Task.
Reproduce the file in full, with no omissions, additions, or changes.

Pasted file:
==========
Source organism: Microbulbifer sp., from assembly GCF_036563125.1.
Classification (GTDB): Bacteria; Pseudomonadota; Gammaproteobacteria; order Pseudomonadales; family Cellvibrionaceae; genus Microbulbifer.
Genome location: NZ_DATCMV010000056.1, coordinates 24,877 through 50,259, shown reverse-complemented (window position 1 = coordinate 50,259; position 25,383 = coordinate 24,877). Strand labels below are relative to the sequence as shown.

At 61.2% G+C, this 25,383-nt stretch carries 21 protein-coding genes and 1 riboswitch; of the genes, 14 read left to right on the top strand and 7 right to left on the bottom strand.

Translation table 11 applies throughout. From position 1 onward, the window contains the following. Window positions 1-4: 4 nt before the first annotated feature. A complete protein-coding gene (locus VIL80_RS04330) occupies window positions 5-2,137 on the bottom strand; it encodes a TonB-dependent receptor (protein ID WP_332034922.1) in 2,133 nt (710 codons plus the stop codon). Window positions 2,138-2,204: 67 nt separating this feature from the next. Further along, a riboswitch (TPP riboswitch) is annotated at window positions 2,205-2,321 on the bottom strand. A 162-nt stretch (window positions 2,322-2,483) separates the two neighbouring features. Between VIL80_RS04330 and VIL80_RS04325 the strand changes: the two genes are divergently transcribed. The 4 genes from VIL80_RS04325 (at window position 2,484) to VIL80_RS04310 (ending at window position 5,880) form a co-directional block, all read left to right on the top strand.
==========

Source organism: Microbulbifer sp., from assembly GCF_036563125.1.
Classification (GTDB): Bacteria; Pseudomonadota; Gammaproteobacteria; order Pseudomonadales; family Cellvibrionaceae; genus Microbulbifer.
Genome location: NZ_DATCMV010000056.1, coordinates 24,877 through 50,259, shown reverse-complemented (window position 1 = coordinate 50,259; position 25,383 = coordinate 24,877). Strand labels below are relative to the sequence as shown.

At 61.2% G+C, this 25,383-nt stretch carries 21 protein-coding genes and 1 riboswitch; of the genes, 14 read left to right on the top strand and 7 right to left on the bottom strand.

Translation table 11 applies throughout. From position 1 onward, the window contains the following. Window positions 1-4: 4 nt before the first annotated feature. A complete protein-coding gene (locus VIL80_RS04330) occupies window positions 5-2,137 on the bottom strand; it encodes a TonB-dependent receptor (protein ID WP_332034922.1) in 2,133 nt (710 codons plus the stop codon). Window positions 2,138-2,204: 67 nt separating this feature from the next. Further along, a riboswitch (TPP riboswitch) is annotated at window positions 2,205-2,321 on the bottom strand. A 162-nt stretch (window positions 2,322-2,483) separates the two neighbouring features. Between VIL80_RS04330 and VIL80_RS04325 the strand changes: the two genes are divergently transcribed. The 4 genes from VIL80_RS04325 (at window position 2,484) to VIL80_RS04310 (ending at window position 5,880) form a co-directional block, all read left to right on the top strand.